When I was very young, I read and memorized poems because I liked reciting and hearing the words. They seemed like food left for me at the edge of a field, far from a house I never dreamed could be mine.
My father made beautiful, sometimes large, stained glass windows, drawing the images with subtle colors he would transfer onto pieces of glass through a silkscreen process before firing them in a kiln in our basement. Piece by piece he would make the whole, binding the image in lead. At the time, I did not realize the poetry of my father’s hands.
When I was fifteen, my parents sold everything we owned and we sailed to Madrid. My parents lived in an apartment across from the Prado Museum; my sister and I lived in separate boarding schools. I remember the occasional visits to the apartment, where our neighbors made paella on an open pit and sang and danced to the sound of guitars. During the weeks at school, I would sneak out and, for a nickel, buy a tray of calamari and a bottle of beer that I ate and drank as I wandered the streets and subways of Madrid.
We returned to the states and I finished high school in Columbus, Ohio, and moved to Los Angeles where I joined a theater group. For eight years, I helped build the Oxford Theater—now one of the premier small theaters in LA—where I acted in small, original productions and helped design sets and lighting. Poetic sights and sounds surrounded me, changing me as quietly as light changes a painting.
At twenty-six I moved to Houston and began college as a Biology major. I took a playwriting course and English composition. I read my Norton poetry anthologies as required, but poetry seemed strange and difficult—I preferred the fiction of Hardy, Styron and Joyce. Both professors encouraged me to spend much of my time writing, so I kept journals, wrote essays, and penned a couple of one-act plays, but never poetry.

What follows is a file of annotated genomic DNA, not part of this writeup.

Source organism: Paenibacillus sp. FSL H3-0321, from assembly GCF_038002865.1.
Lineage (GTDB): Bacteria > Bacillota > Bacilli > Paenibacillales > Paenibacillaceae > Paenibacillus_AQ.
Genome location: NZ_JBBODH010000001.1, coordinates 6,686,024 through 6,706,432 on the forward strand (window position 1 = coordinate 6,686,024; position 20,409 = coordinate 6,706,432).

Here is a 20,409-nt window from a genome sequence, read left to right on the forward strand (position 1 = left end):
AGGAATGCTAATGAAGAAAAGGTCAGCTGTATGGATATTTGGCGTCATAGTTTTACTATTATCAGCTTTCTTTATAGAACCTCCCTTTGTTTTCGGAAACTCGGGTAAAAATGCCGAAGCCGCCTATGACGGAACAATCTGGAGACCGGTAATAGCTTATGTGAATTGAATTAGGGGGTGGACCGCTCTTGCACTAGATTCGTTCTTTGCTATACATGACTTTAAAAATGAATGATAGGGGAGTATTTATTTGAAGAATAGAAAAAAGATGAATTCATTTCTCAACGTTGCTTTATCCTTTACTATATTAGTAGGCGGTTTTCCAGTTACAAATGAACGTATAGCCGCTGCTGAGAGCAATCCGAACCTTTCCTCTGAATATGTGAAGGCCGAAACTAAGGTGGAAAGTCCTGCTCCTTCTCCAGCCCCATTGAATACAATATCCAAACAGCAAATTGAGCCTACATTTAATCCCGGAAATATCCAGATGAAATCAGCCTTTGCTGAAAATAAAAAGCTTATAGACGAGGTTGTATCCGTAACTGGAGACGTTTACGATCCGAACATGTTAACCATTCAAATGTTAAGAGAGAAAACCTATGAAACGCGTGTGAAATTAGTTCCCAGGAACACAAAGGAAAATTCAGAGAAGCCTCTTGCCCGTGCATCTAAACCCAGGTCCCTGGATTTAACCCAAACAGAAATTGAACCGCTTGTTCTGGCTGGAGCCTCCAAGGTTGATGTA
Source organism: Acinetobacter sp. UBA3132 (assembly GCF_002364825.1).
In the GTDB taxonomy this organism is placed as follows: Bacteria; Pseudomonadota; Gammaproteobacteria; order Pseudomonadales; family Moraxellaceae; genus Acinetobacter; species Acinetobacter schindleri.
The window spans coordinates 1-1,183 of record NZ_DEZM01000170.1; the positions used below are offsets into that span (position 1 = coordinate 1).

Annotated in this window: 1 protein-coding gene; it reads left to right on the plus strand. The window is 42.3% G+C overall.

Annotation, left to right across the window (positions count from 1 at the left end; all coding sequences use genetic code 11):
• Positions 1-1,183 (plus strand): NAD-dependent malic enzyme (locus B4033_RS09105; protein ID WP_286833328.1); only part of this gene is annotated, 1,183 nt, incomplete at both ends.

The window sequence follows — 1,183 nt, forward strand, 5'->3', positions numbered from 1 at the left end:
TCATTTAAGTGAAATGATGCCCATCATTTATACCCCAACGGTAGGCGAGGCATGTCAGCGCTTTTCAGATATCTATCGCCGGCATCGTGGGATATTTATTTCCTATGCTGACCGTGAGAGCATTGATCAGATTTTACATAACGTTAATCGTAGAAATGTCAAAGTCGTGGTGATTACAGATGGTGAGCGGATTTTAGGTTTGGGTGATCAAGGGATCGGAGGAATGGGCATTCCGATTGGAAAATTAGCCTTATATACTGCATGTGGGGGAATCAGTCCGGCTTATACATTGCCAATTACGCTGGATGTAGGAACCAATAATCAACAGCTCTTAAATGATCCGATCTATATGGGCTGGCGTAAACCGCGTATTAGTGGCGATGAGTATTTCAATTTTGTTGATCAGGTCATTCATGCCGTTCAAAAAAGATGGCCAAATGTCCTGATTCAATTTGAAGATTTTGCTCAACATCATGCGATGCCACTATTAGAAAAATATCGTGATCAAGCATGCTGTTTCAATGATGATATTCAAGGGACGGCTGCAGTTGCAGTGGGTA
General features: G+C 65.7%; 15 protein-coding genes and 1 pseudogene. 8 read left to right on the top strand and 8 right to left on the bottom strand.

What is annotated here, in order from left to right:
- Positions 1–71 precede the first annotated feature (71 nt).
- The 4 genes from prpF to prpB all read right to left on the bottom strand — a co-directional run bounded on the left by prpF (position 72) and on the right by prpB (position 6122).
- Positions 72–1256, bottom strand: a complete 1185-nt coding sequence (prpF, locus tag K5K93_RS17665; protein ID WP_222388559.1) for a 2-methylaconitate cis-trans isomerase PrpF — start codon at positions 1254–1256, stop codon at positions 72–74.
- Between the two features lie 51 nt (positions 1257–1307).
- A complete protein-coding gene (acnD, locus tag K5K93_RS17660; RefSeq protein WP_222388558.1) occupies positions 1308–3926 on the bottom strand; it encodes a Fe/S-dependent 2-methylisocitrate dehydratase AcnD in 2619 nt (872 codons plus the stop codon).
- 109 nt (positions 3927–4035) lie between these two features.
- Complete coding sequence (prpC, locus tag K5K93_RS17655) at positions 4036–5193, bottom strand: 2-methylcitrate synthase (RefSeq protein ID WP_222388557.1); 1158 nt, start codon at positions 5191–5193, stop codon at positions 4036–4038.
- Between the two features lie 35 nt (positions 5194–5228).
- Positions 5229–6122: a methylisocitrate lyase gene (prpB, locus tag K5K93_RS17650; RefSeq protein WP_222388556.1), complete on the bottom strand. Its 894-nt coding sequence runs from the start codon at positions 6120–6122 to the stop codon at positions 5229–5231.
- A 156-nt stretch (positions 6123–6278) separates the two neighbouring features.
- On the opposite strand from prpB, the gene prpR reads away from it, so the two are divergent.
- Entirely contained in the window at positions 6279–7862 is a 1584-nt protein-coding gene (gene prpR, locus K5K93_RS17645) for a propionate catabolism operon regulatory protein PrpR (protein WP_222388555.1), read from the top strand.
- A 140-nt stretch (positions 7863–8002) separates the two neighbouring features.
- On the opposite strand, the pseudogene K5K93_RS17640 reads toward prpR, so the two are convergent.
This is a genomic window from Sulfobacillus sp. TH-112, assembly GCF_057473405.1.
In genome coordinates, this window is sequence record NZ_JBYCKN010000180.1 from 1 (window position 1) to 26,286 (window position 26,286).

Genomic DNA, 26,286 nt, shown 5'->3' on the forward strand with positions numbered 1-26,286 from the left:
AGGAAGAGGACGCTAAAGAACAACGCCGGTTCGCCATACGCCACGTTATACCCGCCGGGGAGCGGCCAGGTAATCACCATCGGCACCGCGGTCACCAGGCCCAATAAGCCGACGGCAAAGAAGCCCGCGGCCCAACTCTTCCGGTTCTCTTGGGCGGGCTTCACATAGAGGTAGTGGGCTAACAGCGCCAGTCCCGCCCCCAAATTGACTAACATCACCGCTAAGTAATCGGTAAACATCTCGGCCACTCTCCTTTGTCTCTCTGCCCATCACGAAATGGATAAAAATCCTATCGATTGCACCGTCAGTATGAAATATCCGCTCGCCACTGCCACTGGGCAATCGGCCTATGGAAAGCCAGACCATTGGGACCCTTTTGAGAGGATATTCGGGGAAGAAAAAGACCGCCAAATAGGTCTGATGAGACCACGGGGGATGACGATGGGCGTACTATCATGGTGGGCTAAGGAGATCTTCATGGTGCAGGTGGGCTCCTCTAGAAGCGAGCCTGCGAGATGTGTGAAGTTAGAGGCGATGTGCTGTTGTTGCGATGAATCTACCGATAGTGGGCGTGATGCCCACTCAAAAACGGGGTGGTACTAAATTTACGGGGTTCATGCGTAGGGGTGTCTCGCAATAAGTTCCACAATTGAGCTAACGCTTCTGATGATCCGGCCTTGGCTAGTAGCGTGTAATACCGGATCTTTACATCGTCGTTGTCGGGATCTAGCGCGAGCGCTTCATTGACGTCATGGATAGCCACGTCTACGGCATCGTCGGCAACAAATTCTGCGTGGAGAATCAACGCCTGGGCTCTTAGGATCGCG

I transferred to Denison University in Granville, Ohio, where I took my first poetry class and wrote my first poem. Fellow students seemed to appreciate and enjoy “The Butterfly” when I read it aloud. I loved writing it, but after class the teacher told me what I wrote was not poetry, not even close. Discouraged, I didn’t write another poem until years later, but I did start to regularly read poems. I bought a collection of Wallace Stevens called The Palm at the End of the Mind because the title intrigued me. I unwittingly chose a challenging poet, but the title of that volume came from a more accessible poem, Of Mere Being, and it touched me to my core.
For many years I earned my living as a technical writer for software development, but poetry continued to feed me. I read mostly poetry now, along with the occasional novel and books about political science. I have participated in various writing workshops over the years but aside from poetry composed for Tweetspeak and a small newspaper that asked if they could print one of my earlier poems, I have never been published.
I have, however, learned to pay attention to that which shapes and beckons us while we are going elsewhere—the light in the window we pass many times without thinking, the subtly colored pieces bound together to make the whole, and the distant voice inviting us to come close, to enter, to make ourselves at home.
Read a poem a day, become a better poet. In October, we’re exploring the theme The Ghazal.